UK Savanta/ComRes General Election Poll for Telegraph: Conservatives 41% (-1), Labour 34% (+2), Lib Dems 13% (-2), Brexit Party 5% (Unch.) conducted November 25th-26th. (Telegraph)

Opposition Labour Leader Corbyn has decided to pull-out of the Sky News Leader debate, which has subsequently been cancelled. Corbyn will also not appear at the seven-way debate on the BBC tomorrow and will instead send shadow business secretary Long-Bailey. (Telegraph)

UK Conservative adviser Cummings said there is a real possibility of a hung parliament and that things are tighter than they seem citing the polls. (Newswires)

ECB's Villeroy said what matters is not only level of ECB's key short-term rates but the time horizon of policy measures. Villeroy also suggested that countries with fiscal space should use it quickly. (Newswires)

 

FX

DXY was slightly softer as US breaks for Thanksgiving to retrace the mild gains which just about helped EUR/USD to reclaim the 1.1000 handle. GBP/USD was the outperformer after the YouGov MRP model suggested the Conservatives are on track for a 68-seat majority with the party projected to win 359 seats and with Labour at 211 seats. The initial knee-jerk reaction was volatile given that a significant Conservative majority had already been flagged earlier by a journalist, although the follow through from the highly anticipated poll eventually lifted the currency to around 1.2950 where it then met resistance. Elsewhere, USD/JPY pulled back from near 6-month highs and antipodeans were also pressured after the announcement of President Trump’s Hong Kong bill signing, however, NZD/USD later recovered after the ANZ business surveys printed the best reading so far this year, while AUD/USD remained subdued after mixed Capital Expenditure data.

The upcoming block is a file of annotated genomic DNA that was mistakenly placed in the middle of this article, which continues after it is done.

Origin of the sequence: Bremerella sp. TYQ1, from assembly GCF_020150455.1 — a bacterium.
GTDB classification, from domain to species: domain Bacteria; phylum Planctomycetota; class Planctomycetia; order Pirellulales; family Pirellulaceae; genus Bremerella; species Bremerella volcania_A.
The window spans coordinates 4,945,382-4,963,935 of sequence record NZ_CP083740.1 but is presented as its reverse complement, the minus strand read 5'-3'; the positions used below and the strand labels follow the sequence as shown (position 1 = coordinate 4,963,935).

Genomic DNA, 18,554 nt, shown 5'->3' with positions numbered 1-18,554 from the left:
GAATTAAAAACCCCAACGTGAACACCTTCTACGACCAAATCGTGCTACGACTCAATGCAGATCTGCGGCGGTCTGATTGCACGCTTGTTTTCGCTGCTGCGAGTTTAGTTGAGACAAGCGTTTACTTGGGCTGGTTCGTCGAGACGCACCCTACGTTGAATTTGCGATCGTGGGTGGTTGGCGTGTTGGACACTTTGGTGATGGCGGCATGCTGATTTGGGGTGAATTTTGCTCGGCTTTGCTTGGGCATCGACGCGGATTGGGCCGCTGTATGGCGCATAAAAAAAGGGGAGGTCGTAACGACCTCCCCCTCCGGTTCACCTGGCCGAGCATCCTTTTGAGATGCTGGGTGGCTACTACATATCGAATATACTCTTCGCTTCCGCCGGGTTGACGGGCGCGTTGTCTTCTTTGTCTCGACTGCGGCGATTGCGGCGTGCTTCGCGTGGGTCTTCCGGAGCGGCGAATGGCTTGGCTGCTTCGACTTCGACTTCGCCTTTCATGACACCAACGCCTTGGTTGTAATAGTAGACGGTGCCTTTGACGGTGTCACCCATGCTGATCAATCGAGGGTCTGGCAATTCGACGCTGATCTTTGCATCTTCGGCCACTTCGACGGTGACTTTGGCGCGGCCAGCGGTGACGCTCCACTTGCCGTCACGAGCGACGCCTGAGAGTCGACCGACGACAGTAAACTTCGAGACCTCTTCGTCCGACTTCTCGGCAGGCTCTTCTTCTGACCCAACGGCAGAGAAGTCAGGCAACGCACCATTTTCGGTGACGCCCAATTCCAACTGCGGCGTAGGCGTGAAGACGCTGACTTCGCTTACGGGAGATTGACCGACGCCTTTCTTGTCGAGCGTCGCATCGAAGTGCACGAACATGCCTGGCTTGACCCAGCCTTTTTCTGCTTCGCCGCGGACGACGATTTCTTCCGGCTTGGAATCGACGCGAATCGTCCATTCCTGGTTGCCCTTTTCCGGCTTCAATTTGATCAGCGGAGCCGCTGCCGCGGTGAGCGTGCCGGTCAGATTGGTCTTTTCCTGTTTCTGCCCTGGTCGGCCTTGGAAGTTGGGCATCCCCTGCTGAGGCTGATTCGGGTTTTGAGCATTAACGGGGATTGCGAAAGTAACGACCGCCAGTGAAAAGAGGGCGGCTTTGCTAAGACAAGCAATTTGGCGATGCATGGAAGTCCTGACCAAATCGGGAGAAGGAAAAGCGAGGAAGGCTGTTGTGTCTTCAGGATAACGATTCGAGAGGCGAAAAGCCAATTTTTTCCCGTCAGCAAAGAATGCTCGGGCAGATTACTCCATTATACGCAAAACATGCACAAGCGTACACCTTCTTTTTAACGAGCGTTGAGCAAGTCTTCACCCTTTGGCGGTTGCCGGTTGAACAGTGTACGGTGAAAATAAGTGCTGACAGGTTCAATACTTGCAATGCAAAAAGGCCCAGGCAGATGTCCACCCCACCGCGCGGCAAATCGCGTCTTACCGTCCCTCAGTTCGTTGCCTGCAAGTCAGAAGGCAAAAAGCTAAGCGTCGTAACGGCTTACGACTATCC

Australian Capital Expenditure (Q3) -0.2% vs. Exp. -0.1% (Prev. -0.5%). (Newswires) Australian Private Capital Expenditure 2019-2020 (Est. 4) 116.7B (Prev. 113.4B)